The comments could be perceived as insensitive, but the uproar masks what's really going on here.

According to the Walla Walla Union Bulletin, a staff member for GOP Senator Mike Hewitt allegedly stirred the pot with a comment about a new bill being considered in the legislature.

Hewitt is a co-sponsor of Senate Bill 5927, which would allow businesses to deny services to gay customers based upon religious or philosophical beliefs. The bill was created in response to the ACLU lawsuit filed against Arlene's Flowers in Richland. A gay couple are suing the store's owner because she declined to provide floral services for their wedding citing religious convictions. The State Attorney General's Office has also filed a suit, claiming it violates state discrimination laws.

Seattle resident Jay Castro reportedly called Hewitt's office to ask about SB 5927. He asked a staff member "What are rural gays supposed to do if the the only gas station or grocery store for miles won't sell them gas or food?" The staffer allegedly told Castro, "Gay people can just grow their own food."

This story was picked up by the Huffington Post. The Union Bulletin claims the story and comments have gone viral, and goes on to say a number of people and some businesses are afraid of the negative image the comments will create of the city.

Much of the alleged viral response is from outside the community. Numerous outside groups supposedly have called for a boycott of the Walla Walla area.

The anger, while justified, appears to be distracting attention from the goal of SB 5927. An individual or business owner is being forced by new laws to accept or condone a lifestyle they don't agree with because of their religious principles.

According to

  • Catholic Charities has been barred from assisting with adoptions in Massachusetts, Washington D.C. and Illinois because they declined to consider same-sex couples.
  • Owners of a small bed and breakfast in Vermont, and one in Hawaii were sued by same-sex couples for refusing to host a same-sex wedding reception, and rent a  room, respectively.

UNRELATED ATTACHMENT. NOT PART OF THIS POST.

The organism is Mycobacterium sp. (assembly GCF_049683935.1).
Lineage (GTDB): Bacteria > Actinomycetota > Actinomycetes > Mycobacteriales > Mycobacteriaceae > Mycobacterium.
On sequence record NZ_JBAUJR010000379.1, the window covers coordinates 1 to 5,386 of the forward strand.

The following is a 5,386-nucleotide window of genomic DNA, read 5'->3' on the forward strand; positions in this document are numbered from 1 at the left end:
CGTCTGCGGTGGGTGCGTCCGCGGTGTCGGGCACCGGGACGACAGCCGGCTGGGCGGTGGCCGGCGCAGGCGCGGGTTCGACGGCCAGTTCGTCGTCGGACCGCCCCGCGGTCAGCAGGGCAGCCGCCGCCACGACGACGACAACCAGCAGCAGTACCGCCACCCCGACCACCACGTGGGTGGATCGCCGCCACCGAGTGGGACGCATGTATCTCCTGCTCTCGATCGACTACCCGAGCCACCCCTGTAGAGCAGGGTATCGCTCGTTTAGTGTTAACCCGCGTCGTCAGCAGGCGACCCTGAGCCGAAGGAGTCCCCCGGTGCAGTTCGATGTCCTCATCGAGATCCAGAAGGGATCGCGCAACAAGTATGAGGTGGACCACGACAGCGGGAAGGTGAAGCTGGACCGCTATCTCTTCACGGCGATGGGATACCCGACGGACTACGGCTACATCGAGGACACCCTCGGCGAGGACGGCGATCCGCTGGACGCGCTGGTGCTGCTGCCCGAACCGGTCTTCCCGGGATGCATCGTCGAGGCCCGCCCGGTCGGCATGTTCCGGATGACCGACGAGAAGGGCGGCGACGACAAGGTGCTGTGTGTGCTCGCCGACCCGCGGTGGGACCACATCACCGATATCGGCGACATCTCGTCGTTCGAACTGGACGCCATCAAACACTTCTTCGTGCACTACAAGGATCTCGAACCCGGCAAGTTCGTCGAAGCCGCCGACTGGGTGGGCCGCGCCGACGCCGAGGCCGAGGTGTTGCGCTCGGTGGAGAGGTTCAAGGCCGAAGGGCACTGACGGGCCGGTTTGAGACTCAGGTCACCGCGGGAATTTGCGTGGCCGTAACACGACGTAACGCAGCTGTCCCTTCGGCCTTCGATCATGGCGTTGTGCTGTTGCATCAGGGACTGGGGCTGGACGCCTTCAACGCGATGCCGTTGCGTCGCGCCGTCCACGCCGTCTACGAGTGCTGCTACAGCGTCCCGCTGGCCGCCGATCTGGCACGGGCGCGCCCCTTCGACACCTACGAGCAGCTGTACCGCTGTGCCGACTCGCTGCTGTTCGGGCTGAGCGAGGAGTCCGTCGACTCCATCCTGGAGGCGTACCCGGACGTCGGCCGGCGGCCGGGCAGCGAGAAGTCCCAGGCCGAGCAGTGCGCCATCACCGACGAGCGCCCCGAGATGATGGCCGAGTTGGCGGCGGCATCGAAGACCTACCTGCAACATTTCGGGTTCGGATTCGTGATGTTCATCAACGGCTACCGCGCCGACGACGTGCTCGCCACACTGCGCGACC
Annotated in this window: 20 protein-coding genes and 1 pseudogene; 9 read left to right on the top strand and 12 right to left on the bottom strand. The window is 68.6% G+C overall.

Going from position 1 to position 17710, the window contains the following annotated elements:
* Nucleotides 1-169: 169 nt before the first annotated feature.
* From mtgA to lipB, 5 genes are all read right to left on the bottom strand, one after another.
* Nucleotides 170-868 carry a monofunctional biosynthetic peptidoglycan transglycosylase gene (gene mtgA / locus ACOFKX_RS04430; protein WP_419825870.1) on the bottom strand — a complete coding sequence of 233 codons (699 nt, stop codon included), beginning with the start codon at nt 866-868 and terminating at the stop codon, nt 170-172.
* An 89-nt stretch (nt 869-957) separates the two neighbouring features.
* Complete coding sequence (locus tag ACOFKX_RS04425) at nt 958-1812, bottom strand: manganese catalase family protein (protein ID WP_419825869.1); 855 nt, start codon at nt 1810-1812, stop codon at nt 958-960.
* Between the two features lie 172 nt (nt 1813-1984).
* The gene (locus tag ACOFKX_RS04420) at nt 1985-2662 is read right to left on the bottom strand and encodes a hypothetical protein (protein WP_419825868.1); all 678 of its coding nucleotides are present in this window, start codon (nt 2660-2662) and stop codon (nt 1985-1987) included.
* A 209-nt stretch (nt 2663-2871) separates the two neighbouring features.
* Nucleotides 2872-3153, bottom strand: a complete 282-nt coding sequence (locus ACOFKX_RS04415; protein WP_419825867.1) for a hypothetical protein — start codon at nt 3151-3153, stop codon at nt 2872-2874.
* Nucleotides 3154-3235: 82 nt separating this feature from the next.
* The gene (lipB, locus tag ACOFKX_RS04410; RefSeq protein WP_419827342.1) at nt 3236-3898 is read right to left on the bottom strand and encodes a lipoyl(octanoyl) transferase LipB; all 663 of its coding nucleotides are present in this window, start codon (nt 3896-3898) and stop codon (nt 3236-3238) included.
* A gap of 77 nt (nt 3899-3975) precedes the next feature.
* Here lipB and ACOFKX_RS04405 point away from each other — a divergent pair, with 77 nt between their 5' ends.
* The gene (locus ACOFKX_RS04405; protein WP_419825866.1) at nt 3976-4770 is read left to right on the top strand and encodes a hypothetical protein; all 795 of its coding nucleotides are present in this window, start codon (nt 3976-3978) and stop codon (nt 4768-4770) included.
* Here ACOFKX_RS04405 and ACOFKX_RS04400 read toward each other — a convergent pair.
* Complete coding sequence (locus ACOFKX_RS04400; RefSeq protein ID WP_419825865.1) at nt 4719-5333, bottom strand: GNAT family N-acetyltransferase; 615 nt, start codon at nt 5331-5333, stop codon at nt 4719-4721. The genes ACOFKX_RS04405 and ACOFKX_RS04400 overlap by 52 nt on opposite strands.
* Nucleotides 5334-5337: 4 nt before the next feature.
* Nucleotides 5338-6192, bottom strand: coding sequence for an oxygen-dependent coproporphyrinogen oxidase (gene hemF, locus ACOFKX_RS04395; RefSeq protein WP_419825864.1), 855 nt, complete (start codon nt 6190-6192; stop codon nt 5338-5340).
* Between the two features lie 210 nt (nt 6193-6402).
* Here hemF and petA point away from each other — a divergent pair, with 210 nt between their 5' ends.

• A Methodist Church in New Jersey was sued for not allowing it's facilities to be rented for same-sex weddings.  A state circuit court judge ruled against the church.
  • In New Mexico, Elane Photography was approached by a same-sex couple for wedding pictures.  They declined, and even offered the couple the names of other photography businesses. The Christian owner was sued under the state's anti-discrimination laws, and lost.
  • Lexington, Kentucky t-shirt shop Hands On Original was approached by the local Gay and Lesbian Services organization about printing shirts for an event. The Christian business declined, but gave the group a list of other print shops that had comparable prices. The group sued the business and won. Now, outside special interest groups are trying to get the printing company evicted from their premises. This is what the Lexington Human Rights Commission Director Raymond Sexton said about the case:

"We have subpoena power and have the backing of the law, We are a law enforcement agency and people have to comply.”

  • An Allstate Insurance employee wrote an on-line essay, outside of work, disagreeing with same-sex marriage, and was reportedly fired as a result. The man is attempting to get his job back. Sources say the company did not want people to think his personal views were those of the company.